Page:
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PHILIPPINE SUPREME COURT DECISIONS

FIRST DIVISION

[G.R. No. 5737. August 5, 1910. ]

THE UNITED STATES, Plaintiff-Appellee, v. ENRIQUE LOPEZ SY QUINGCO and AMBROSIA DE JESUS, Defendants-Appellants.

Gabriel La O, for Appellants.

Attorney-General Villamor, for Appellee.

SYLLABUS


1. OPIUM LAW; SUFFICIENCY OF PROOFS; PRESUMPTION OF INNOCENSE. — The testimony of one witness for the prosecution is sufficient to sustain a conviction, provided that such testimony establishes the guilt of the accused beyond a reasonable doubt. The defendant, however, has in his favor the presumption of innocence until the contrary is proved.


D E C I S I O N


TRENT, J.:


These two accused, Enrique Lopez Sy Quingco and Ambrosia de Jesus, were charged with having violated the provisions of the Opium Law, tried, convicted, and sentenced by the Court of First Instance of the Province of Tayabas, Enrique Lopez Sy Quingco to three years’ imprisonment, and Ambrosia de Jesus to one year’s imprisonment, and each to pay one-half of the costs. From this sentence and judgment they appealed.

The Government presented only one witness, Burgess, an internal-revenue agent, who testified that he, in company with a Mr. Hoye, another internal-revenue agent, having received information that the appellants had opium in their possession, obtained a search warrant from the justice of the peace of Lucena, Province of Tayabas, and proceeded on the 6th day of July 1909, to search the house of the said appellants; that when this search was made, both of the appellants were in the house during the entire time; that on entering the house Mr. Hoye searched the bedroom and he, the witness, guarded the kitchen to prevent the appellants from disposing of the opium should they desire to do so; that while the search was being conducted the appellant, Ambrosia de Jesus, passed through the kitchen and stopped on the azotea, being followed by him, the witness; that while they were standing on the azotea the other internal-revenue agent appeared there with the other appellant, Enrique Lopez Sy Quingco; that while the four were standing there together the Chinaman said to his wife, "Ambrosia, turn over that package." Ambrosia, upon receiving this command from her husband, took from under her saya a small package of opium pills and gave it to Hoye; that when the Chinamen was asked certain question he admitted that on the 7th of June same year two other Chinamen were in his house smoking opium. The witness further testified that these pills were sent to Manila an analyzed by the Bureau of Science and found to contain opium. This is the material part of the testimony of Burgess and the only testimony presented by the prosecution.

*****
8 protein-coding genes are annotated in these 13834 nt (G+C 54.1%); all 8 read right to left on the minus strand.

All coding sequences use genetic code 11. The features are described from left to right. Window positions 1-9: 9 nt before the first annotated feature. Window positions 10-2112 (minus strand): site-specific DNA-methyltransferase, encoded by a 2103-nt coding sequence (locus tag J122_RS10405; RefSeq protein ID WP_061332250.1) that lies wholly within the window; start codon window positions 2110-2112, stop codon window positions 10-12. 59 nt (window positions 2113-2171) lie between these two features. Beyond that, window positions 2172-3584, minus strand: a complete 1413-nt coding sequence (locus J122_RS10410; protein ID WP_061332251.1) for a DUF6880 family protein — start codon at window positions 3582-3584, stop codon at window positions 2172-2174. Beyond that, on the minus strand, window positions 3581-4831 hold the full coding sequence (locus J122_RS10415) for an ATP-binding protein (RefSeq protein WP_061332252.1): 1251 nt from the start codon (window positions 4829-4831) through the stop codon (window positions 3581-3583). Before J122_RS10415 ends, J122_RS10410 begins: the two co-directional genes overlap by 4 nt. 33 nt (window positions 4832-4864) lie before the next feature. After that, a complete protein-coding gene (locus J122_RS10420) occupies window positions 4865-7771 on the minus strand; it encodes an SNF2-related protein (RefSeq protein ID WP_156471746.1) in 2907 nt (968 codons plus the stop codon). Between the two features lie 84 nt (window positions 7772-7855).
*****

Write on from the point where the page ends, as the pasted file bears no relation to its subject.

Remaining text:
The two appellants testifying in their own behalf, while admitting that their house we searched on the 6th of July, 1909, by Burgess and Hoye, internal-revenue agents, positively deny any knowledge of the opium pills, stating that these two internal-revenue agents found nothing whatever in their house and that the package referred to was not turned over to Hoye by the appellant Ambrosia de Jesus.

Two municipal policemen, who accompanied the two internal-revenue agents at the time this search was made, were called a witnesses for the defense. One of these policemen, Tiburcio Abril by name, testified that he and the other policeman remained downstairs during the search, and that he did not see any package or any other thing found by the two Americans. The other policeman only stated that he remained below while the search was being conducted.

While it is true that testimony of one witness is sufficient to sustain a conviction, if such testimony establishes the guilt of the accused beyond a reasonable doubt, we think that the testimony of the one witness in this case is not sufficient for this purpose.

The other internal-revenue agent was not called as a witness, and the only testimony which connects this Chinaman with the offense is that of the witness Burgess, wherein he stated that the Chinaman ordered his wife to turn over the package to Hoye. This is specifically denied by the Chinaman and his wife. The two policemen, if they heard anything about opium being found at that time, failed to state it in their testimony.

This search was made on the 6th of July, 1909, under a search warrant issued by the justice of the peace. The complaint was not filed until the 22d of September of the same year. The internal-revenue agents did not return the search warrant at the time search was made, but delayed over two months. While the witness Burgess attempts to explain this delay by stating that he sent the pills to the Bureau of Science for analysis, we think his explanation is not sufficient to justify this long delay.

The appellants have the presumption of innocence in their favor until the contrary is proven. The positive testimony of the appellants is sufficient to raise a reasonable doubt as to their guilt. This doubt must be resolved in favor of the appellants.

The judgment is, therefore, reversed, and the appellants, Enrique Lopez Quingco and Ambrosia de Jesus, are acquitted, with costs de oficio. It is so ordered.

Arellano, C.J., Torres, Johnson and Moreland, JJ., concur.

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